So anyway, Laya was about to say something else, but she stopped, and continued to appear to be thinking, as she walked out of my office, and into hers. Then I heard a noise that I couldn't identify at first. It was a sort of beep. Not an alarm, but some sort of an alert. It alerted me. It alerted me, and my first thought at this was that someone was trying to alert me, and they were succeeding greatly.

I observed a funny shape on my terminal, it appeared to be a box with a "V" in it. Further analysis revealed to me that this looked strikingly like an envelope. Given this revelation, I curled my lips to create an "Ooo"ing sound, because I like to make that sound when I realize something. I also like to make that sound when I want to confuse someone greatly.

The message was short and to the point. It came from VanGarrett. The just of the message was something to the effect of, "I would like to learn more about you. Meet me on the Skyly deck at @800 beats."

The mention of time, reminded me that it was currently @600 beats. This is a fairly early morning class for most of my students, and I sometimes forget to sleep between my @350 beat class, and my @600 beat class. Today, however, I was fresh out of the hospital, so I was well rested. The strange thing about living on a starship, is that there is no sun, so there is nothing to prompt you to say, "HEY! It's late at night! You should be in bed, you flaming insomniac!!"

Flaming. Now there is a multi-purpose adjective I've never quite understood. I've been told that it's used to describe you if you're queer. I've been told that I'm strange, and I've also been told that I'm weird. Weird and queer are synonyms, but from what I gather, you would describe me as being weird, but you wouldn't describe me as being queer. Though furthermore, I sometimes wonder what the difference would be if someone were described as being flaming weird, as opposed to flaming queer?  I suppose I could continue on this, but Laya tells me that what I had intended to write here could get me into serious trouble, mostly concerning this 'political correctness' thing that I seem to be oblivious to. The whole thing sounds like a vicious evil plot by people with low self-esteem to bring the rest of us down. They're against The Man! Great Light help The Man! They're against the Man! Who's the man? I'm not certain, but it may be Principal Tyrell.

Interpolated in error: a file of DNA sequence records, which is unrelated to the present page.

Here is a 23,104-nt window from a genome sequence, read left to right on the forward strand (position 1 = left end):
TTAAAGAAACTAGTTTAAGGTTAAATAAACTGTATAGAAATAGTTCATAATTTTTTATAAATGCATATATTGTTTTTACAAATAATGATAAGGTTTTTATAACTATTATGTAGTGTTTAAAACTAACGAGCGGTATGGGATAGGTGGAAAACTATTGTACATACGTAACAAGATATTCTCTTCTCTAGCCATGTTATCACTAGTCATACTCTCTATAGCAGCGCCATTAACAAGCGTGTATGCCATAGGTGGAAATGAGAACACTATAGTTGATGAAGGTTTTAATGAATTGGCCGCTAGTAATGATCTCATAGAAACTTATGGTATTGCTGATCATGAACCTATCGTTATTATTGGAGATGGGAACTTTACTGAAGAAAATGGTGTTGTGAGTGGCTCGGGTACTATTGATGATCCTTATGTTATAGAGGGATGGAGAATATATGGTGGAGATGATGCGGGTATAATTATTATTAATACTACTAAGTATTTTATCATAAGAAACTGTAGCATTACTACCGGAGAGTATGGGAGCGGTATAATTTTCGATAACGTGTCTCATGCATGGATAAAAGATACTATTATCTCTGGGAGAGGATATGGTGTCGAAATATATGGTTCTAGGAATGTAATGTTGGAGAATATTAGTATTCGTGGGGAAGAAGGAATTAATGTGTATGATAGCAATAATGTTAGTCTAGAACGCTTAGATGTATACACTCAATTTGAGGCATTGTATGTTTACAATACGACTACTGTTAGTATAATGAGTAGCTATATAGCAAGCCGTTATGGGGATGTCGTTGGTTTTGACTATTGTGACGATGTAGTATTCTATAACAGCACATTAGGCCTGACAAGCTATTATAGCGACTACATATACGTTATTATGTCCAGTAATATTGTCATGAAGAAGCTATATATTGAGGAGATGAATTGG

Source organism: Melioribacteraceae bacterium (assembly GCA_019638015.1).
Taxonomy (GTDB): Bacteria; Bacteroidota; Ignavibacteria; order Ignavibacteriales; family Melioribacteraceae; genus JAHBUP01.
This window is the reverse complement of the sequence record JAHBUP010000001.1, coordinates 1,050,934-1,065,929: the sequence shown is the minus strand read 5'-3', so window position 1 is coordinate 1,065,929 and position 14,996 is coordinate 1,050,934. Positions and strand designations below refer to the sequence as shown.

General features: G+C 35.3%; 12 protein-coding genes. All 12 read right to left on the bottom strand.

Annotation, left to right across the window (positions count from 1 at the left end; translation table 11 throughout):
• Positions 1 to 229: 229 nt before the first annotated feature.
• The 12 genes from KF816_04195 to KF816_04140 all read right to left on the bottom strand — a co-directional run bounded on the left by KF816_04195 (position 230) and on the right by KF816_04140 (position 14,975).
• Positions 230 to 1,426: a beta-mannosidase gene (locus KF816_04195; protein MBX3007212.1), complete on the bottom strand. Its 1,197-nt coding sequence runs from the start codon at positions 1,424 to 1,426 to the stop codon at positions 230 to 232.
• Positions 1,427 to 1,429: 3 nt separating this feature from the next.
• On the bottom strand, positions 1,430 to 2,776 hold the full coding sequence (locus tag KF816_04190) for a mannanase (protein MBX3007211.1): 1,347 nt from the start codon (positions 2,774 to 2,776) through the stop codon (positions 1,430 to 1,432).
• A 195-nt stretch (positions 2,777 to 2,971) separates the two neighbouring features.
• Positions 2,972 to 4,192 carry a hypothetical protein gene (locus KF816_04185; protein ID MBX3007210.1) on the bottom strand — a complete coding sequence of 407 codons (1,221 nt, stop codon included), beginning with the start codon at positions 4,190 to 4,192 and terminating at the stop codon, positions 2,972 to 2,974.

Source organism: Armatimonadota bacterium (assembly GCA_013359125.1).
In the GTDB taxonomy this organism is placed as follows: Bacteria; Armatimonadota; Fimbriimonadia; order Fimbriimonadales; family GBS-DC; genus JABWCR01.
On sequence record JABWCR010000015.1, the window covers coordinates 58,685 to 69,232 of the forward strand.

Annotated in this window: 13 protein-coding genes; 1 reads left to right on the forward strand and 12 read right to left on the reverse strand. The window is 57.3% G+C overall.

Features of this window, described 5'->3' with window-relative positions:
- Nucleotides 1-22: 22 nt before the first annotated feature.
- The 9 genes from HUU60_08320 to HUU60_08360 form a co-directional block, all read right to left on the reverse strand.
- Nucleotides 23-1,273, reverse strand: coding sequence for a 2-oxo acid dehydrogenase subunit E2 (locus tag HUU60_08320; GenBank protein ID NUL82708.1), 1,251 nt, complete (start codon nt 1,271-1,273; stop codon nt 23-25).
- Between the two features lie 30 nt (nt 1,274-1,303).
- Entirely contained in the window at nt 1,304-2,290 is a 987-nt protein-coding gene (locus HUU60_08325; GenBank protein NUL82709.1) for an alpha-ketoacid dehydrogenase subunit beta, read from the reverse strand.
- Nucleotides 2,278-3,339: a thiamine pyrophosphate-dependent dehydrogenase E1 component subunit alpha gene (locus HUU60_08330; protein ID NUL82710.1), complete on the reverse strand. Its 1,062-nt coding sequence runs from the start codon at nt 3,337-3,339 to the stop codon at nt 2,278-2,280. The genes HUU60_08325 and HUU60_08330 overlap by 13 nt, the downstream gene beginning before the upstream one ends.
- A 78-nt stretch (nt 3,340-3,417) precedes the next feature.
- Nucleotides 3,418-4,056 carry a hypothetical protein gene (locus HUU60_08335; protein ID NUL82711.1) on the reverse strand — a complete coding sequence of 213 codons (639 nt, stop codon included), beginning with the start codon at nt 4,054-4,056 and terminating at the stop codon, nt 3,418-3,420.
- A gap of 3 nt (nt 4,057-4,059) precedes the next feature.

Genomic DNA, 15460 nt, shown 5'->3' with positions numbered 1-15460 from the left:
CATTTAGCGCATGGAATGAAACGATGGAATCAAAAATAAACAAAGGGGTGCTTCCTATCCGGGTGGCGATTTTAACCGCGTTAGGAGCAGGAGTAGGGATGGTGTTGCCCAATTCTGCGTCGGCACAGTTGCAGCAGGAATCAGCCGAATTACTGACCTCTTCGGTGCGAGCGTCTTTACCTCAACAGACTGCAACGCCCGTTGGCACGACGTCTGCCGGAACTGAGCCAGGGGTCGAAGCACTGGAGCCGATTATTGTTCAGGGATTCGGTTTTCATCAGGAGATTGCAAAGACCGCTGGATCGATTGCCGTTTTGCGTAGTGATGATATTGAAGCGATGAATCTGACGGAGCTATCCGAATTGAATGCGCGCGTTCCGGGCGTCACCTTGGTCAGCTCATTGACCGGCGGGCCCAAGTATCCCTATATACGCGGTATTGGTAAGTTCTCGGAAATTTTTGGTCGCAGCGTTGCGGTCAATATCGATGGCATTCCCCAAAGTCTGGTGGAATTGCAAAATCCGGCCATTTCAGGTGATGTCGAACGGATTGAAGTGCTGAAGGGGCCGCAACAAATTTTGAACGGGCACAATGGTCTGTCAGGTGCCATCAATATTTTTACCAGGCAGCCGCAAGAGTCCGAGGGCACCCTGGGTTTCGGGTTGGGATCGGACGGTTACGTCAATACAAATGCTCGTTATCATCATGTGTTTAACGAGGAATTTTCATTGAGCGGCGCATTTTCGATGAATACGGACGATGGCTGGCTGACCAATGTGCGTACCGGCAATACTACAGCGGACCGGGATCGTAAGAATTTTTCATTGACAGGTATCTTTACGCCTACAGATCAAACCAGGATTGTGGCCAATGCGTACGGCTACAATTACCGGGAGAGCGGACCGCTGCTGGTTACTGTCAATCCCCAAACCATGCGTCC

So anyway, it was time for my class. This particular class was in chapter 23 of the text book, which happens to be on the subject of Protonic Combustion Engines. Mind you, that's Protonic, not Photonic. There is no typo, the typo does not exist. I speak of positively charged matter components, not individual building blocks of energy mass gravitically pulled together to form a tangible effect. Pay attention though, the lecture I gave in this particular session applies to what happens later.

So, I said to my class, "What can any of you tell me about the concepts behind Combustion Engines?"  A perfectly legitimate question for a highly generalized category.

The jester in the back raised his hand and immediately yelled, "They make things go!"

My response to this was a hearty, "Very good, Mr. Overmind. Tomorrow, I will quiz you on the mechanical principles behind poor grades." I grunted and nodded, then looked around, and continued, "Does anyone have an idea that can be regarded as resembling an intelligent response?"

A lovely young woman raised her hand and waited patiently. I stepped toward her, and pointed. "Yes, Kataclyn?"

"They make utilize energy for motion by combusting fuel?" By combusting fuel, she said! Indeed, I agreed with her, but I have a particular way I like to describe it.

I jumped up and did a little happy dance, that I sometimes see athletes perform variants of after they score a goal. "HOO-YEAH!" I shouted, then took a very serious overtone to calmly state, "That is correct, Kataclyn. Very good." I then proceeded to energetically (and indeed, I do so energetically because I've got this obscene level of metabolism) explain, "Now, now, you see, combustion engines, to borrow the copyrighted term from Andrew 'Overmind' Gonzalez up there, make things go BUUUUME!!! And that BUUUUME! causes energy to fling about in whatever direction it's allowed!"